Every fundraising campaign starts with identifying the potential donors interested in supporting your cause. Tracking the interest of potential donors is critical in the fundraising process. A critical question to consider at this stage is: how many new people (big donors) do you have in a queue in this phase.
The development phase
The next thing you should do is to cultivate and nurture the prospect for the potential solicitation. This step requires months of relationship-building before considering soliciting funding.
The commitment phase
At this phase of the fundraising campaign, you approach the prospective with a specific request for support. However, this is the most difficult part of the fundraising process and should be properly done by the fundraising team.
The engagement phase
This stage is so vital for the sustainability of your nonprofit’s effort. Engagement involves building goodwill and planting the seeds for future support. In other words, you should acknowledge donors’ gifts and carry them along in your project’s journey by regularly informing them of the progress you made and the results that were reached with their donations.
An effective fundraising effort should scale from the interest phase down to the engagement stage. And every available data during the process should be analyzed to understand what to do differently when the fundraising efforts fail to yield the target result.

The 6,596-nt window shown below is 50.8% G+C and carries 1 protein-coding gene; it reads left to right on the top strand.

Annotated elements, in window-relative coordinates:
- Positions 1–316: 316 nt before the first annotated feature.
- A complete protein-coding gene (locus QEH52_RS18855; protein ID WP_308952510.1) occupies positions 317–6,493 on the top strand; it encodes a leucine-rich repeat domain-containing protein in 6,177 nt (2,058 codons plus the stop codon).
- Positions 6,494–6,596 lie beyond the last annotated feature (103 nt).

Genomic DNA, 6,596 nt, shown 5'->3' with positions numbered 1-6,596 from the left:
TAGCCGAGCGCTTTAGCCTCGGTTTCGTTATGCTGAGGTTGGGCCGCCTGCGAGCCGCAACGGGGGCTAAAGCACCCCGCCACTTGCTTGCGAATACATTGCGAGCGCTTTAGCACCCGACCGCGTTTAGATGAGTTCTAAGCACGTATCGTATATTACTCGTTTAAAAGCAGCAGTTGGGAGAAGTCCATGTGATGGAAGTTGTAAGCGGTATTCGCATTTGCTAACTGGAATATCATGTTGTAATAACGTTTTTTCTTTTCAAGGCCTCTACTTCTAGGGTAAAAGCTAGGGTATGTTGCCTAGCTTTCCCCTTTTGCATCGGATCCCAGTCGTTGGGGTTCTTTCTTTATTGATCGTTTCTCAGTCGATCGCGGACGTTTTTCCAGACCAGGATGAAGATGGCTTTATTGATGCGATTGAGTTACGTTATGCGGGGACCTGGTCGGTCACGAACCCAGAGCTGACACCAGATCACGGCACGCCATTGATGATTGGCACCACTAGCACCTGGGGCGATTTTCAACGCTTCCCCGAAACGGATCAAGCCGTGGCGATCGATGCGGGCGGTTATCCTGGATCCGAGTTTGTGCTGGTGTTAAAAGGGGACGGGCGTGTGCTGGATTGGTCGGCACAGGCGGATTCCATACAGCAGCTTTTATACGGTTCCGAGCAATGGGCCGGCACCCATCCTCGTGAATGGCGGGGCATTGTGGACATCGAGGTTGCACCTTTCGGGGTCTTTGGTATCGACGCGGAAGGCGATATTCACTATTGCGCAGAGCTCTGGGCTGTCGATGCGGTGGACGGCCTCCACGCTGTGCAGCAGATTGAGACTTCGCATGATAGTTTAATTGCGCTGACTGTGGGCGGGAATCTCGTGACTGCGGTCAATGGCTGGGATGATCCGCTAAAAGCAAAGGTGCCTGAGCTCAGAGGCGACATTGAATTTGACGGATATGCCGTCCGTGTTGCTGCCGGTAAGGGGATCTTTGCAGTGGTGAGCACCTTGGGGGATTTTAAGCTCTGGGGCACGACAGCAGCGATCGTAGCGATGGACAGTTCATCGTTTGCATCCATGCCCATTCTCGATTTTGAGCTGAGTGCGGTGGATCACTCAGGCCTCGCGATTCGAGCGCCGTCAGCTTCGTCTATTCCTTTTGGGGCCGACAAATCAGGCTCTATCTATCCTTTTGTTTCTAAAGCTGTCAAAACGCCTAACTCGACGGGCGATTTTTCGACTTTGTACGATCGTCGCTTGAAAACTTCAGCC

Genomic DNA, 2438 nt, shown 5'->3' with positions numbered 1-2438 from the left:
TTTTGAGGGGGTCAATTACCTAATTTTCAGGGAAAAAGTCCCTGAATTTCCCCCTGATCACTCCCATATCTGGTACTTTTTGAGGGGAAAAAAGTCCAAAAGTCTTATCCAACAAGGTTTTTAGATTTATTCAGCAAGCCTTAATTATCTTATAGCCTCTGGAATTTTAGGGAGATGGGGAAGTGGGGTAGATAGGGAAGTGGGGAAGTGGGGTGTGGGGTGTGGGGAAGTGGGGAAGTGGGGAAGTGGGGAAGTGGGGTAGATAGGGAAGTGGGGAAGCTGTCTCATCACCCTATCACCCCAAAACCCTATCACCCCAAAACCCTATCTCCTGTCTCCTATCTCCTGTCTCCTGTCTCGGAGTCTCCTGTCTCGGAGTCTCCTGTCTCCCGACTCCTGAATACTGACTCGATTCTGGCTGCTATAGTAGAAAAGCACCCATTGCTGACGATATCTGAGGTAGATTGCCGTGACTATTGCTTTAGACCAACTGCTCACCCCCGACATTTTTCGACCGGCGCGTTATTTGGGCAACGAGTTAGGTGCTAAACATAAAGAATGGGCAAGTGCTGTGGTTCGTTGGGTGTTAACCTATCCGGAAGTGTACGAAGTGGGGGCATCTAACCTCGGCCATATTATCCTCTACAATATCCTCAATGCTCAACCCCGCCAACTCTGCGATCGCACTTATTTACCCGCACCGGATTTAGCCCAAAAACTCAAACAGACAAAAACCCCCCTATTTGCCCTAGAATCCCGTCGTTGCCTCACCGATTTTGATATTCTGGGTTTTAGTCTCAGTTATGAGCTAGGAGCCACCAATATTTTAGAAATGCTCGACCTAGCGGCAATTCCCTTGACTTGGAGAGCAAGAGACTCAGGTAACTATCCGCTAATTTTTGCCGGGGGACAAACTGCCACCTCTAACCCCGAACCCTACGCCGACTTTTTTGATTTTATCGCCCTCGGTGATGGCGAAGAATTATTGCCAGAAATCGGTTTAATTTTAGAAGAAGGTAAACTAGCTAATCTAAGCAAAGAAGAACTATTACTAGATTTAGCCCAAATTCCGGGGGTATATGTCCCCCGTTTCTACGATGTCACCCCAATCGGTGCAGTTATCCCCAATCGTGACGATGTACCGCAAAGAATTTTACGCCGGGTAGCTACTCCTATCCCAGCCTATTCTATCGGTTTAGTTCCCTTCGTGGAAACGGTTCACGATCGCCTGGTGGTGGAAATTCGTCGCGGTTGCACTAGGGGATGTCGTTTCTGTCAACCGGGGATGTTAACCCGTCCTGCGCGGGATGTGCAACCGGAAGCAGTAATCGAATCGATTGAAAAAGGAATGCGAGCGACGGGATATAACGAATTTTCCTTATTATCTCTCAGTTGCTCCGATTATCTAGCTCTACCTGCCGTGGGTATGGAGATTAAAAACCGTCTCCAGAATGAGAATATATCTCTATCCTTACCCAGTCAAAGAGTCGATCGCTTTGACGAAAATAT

The importance of data in managing the performance of the fundraising team cannot be overemphasized. It’s essential you follow the step of your process, document what works and what doesn’t work, and learn.
Furthermore, set up three key performance indicators by number. For example, how many new donors do you want to bring by some standard of giving? How many donors do you want to retain by percentage? The nonprofit industry standard is 40%. Then again, how many donors have you upgraded in the retention category? So, if you retain 45%, how many times have you gone back and said Mr. Smith, what about giving us $250 this year.
The bottom line: acquisition, retention, and upgrading of KPIs are what you should consider in managing the performance of your fundraising team.
Learn More About Our Guest
Ellen Bristol is a thought leader in managing the performance of the fundraising team, to drive financial growth and consistency. She designed the Leaky Bucket Fundraising Assessment, which measures the capacity of the fundraising team to reach desired results, and the methodology Fundraising the SMART Way, to plug the “leaks” that inevitably plague fundraising efforts. Ellen is a self-proclaimed geek for performance management and a nerd for data.
More About Stephen Halasnik
Stephen Halasnik is the host of the popular, The Nonprofit MBA Podcast. The Nonprofit MBA podcast’s purpose is to help nonprofit leaders and their teams. Stephen is the Co-founder and Managing Partner of Financing Solutions, a leading provider of loans for nonprofits in the form of a Line of Credit. Stephen is a best-selling Amazon author and is considered a leading authority on building great, purpose-driven businesses.
Stephen lives in New Jersey and his top life mission is to raise his two sons, Michael and Maxwell, to be good men.